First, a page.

Something like the original version of The Fly. I went into this movie having seen the original on TV and remembering chunks of the plot but without being an expert. I also knew that Vincent Price was in it, which got me excited, but it turns out he doesn’t play much of a role in the film. Going in, I figured it would be about a scientist who develops some kind of technology that he tests on himself, gets mixed up with a fly and then moves on from there, but the interesting thing about this flick is that it starts at the end, with the scientist dead and his wife claiming to be the murderer. For the first 20 minutes or so it’s a bit of a mystery movie, with the audience trying to figure out 1) why this guy died under a massive press and 2) why his wife is freaking out about flies. Because I figured the plot would be linear, I assumed the transformation would be the result of Price’s actions (he plays the scientist’s brother), so I wasn’t looking for clues as to what was going on with the mystery. It took me a little longer than I’d like to admit to catch on to what was really happening: the scientist was actually part fly after the accident and the fly was part scientist flying around.

As it turns out, we’re shown exactly what went on thanks to an extended flashback with the wife explaining what happened to Price and another man. We see the scientist do his experiment and later wearing a bag over his head and accidentally revealing his creepy bug claw communicating with his wife.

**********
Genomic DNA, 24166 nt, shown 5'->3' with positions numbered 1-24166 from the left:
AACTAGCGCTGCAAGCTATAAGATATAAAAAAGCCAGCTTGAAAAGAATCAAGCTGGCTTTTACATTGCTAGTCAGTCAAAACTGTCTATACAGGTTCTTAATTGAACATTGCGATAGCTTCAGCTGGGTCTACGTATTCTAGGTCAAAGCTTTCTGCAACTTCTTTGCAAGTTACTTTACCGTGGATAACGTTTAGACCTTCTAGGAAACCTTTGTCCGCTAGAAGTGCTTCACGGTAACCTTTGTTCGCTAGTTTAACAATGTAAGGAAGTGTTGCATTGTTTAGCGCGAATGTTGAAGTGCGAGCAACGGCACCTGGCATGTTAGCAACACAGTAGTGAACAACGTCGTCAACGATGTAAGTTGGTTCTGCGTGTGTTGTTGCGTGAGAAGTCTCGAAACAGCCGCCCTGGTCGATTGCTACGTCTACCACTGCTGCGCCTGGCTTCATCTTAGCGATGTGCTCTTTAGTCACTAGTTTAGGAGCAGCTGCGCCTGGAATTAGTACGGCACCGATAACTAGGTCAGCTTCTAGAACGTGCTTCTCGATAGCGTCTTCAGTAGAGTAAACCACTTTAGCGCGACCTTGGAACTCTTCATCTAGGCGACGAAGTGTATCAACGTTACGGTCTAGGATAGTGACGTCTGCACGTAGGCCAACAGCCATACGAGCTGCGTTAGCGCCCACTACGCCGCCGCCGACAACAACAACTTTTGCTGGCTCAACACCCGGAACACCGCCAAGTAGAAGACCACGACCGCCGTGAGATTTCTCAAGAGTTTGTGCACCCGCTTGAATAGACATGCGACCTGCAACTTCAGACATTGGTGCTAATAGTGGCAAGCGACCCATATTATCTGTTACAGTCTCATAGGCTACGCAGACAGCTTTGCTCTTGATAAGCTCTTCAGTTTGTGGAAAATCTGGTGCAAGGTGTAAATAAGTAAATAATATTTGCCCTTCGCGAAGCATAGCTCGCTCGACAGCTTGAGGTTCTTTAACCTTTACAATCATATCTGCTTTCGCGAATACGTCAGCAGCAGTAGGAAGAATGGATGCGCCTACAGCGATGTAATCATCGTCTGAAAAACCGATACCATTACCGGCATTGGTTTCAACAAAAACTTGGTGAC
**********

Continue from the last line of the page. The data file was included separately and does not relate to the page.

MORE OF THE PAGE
Aside from trying to figure out how the elements I already knew would play out in this completely different film, I was also surprised at how good the scientist’s giant bug head looked once it was finally revealed. You always worry with these older films that the effects will look crummy, but I dug it. I also dug the psychological aspect of the movie when it comes to the wife. She explains exactly what happened, but people think she’s crazy, though Price gets convinced. See, there’s no proof because the press she used on the scientist was specifically used to crush his bug parts into non existence. Advised to find the fly, Price tries only to not hear the fly’s calls of “Help me, help meeeee.” Though Price doesn’t have a lot to do until the end of the film, he’s excellent as always. His enthusiasm for helping the wife is infectious.

I did have a few problems. Creepy as the final spiderweb scene is, it doesn’t look great nowadays, but I give them credit for trying to do what sounds like an impossible feat back then: putting a human looking head on a tiny fly body. The finish of that scene really takes away from the brief look at effects that don’t hold up so well. My bigger problem with the movie is the set-up of the story. I’m not quite sure what the point of doing things out of chronological order is aside from the ever so brief mystery element that winds up not really mattering. I’ll have a much better ability to compare the structure of this film to its latter day follow-up tomorrow, but I think I like the structure of the newer one better.

Anyway, overall, the original Fly was a lot of fun to watch. I can say without a doubt that these double feature Halloween Scenes have introduced me to some great older movies I might not have watched otherwise, so that’s always a plus. I am looking forward to taking a break come next month, though I do have a less ambitious plan for then that I’m keeping to myself for now.